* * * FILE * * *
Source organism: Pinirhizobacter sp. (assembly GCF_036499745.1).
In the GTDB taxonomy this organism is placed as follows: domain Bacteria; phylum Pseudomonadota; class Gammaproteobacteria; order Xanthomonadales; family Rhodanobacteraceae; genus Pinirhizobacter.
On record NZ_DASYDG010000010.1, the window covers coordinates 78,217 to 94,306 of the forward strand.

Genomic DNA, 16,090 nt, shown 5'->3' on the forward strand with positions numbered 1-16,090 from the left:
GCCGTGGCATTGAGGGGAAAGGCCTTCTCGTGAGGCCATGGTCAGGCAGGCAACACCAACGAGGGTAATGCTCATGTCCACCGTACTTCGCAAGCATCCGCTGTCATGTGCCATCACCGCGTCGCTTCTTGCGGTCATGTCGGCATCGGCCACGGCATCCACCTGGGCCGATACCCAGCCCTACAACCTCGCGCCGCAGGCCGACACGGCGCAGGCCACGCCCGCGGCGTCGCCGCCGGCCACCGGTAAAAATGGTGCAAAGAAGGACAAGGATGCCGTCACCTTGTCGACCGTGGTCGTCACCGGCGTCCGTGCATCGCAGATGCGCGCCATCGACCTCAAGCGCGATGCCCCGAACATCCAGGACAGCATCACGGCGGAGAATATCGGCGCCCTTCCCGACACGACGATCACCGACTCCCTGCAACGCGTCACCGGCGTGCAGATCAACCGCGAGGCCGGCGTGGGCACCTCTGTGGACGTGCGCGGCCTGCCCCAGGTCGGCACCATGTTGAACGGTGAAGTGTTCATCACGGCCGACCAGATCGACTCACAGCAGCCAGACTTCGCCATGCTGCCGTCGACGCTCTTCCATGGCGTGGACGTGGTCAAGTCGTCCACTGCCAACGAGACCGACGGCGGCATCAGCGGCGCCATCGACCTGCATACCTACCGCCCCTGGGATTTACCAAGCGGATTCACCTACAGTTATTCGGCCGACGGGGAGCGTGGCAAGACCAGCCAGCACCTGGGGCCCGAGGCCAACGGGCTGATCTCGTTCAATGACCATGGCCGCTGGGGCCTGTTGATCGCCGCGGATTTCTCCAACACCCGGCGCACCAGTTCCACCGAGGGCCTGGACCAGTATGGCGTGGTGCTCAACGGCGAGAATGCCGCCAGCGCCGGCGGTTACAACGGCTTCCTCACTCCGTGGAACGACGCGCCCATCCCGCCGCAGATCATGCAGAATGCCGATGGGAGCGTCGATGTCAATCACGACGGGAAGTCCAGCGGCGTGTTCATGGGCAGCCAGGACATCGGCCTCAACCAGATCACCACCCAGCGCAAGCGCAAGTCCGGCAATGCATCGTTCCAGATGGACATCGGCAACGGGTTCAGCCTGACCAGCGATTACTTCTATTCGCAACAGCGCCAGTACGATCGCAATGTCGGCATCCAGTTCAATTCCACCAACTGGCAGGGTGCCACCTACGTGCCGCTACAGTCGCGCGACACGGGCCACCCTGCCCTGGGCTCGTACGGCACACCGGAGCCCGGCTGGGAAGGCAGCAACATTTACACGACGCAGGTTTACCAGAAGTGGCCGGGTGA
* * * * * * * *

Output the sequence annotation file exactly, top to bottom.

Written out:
Source organism: Pinirhizobacter sp. (assembly GCF_036499745.1).
In the GTDB taxonomy this organism is placed as follows: domain Bacteria; phylum Pseudomonadota; class Gammaproteobacteria; order Xanthomonadales; family Rhodanobacteraceae; genus Pinirhizobacter.
On record NZ_DASYDG010000010.1, the window covers coordinates 78,217 to 94,306 of the forward strand.

Genomic DNA, 16,090 nt, shown 5'->3' on the forward strand with positions numbered 1-16,090 from the left:
GCCGTGGCATTGAGGGGAAAGGCCTTCTCGTGAGGCCATGGTCAGGCAGGCAACACCAACGAGGGTAATGCTCATGTCCACCGTACTTCGCAAGCATCCGCTGTCATGTGCCATCACCGCGTCGCTTCTTGCGGTCATGTCGGCATCGGCCACGGCATCCACCTGGGCCGATACCCAGCCCTACAACCTCGCGCCGCAGGCCGACACGGCGCAGGCCACGCCCGCGGCGTCGCCGCCGGCCACCGGTAAAAATGGTGCAAAGAAGGACAAGGATGCCGTCACCTTGTCGACCGTGGTCGTCACCGGCGTCCGTGCATCGCAGATGCGCGCCATCGACCTCAAGCGCGATGCCCCGAACATCCAGGACAGCATCACGGCGGAGAATATCGGCGCCCTTCCCGACACGACGATCACCGACTCCCTGCAACGCGTCACCGGCGTGCAGATCAACCGCGAGGCCGGCGTGGGCACCTCTGTGGACGTGCGCGGCCTGCCCCAGGTCGGCACCATGTTGAACGGTGAAGTGTTCATCACGGCCGACCAGATCGACTCACAGCAGCCAGACTTCGCCATGCTGCCGTCGACGCTCTTCCATGGCGTGGACGTGGTCAAGTCGTCCACTGCCAACGAGACCGACGGCGGCATCAGCGGCGCCATCGACCTGCATACCTACCGCCCCTGGGATTTACCAAGCGGATTCACCTACAGTTATTCGGCCGACGGGGAGCGTGGCAAGACCAGCCAGCACCTGGGGCCCGAGGCCAACGGGCTGATCTCGTTCAATGACCATGGCCGCTGGGGCCTGTTGATCGCCGCGGATTTCTCCAACACCCGGCGCACCAGTTCCACCGAGGGCCTGGACCAGTATGGCGTGGTGCTCAACGGCGAGAATGCCGCCAGCGCCGGCGGTTACAACGGCTTCCTCACTCCGTGGAACGACGCGCCCATCCCGCCGCAGATCATGCAGAATGCCGATGGGAGCGTCGATGTCAATCACGACGGGAAGTCCAGCGGCGTGTTCATGGGCAGCCAGGACATCGGCCTCAACCAGATCACCACCCAGCGCAAGCGCAAGTCCGGCAATGCATCGTTCCAGATGGACATCGGCAACGGGTTCAGCCTGACCAGCGATTACTTCTATTCGCAACAGCGCCAGTACGATCGCAATGTCGGCATCCAGTTCAATTCCACCAACTGGCAGGGTGCCACCTACGTGCCGCTACAGTCGCGCGACACGGGCCACCCTGCCCTGGGCTCGTACGGCACACCGGAGCCCGGCTGGGAAGGCAGCAACATTTACACGACGCAGGTTTACCAGAAGTGGCCGGGTGA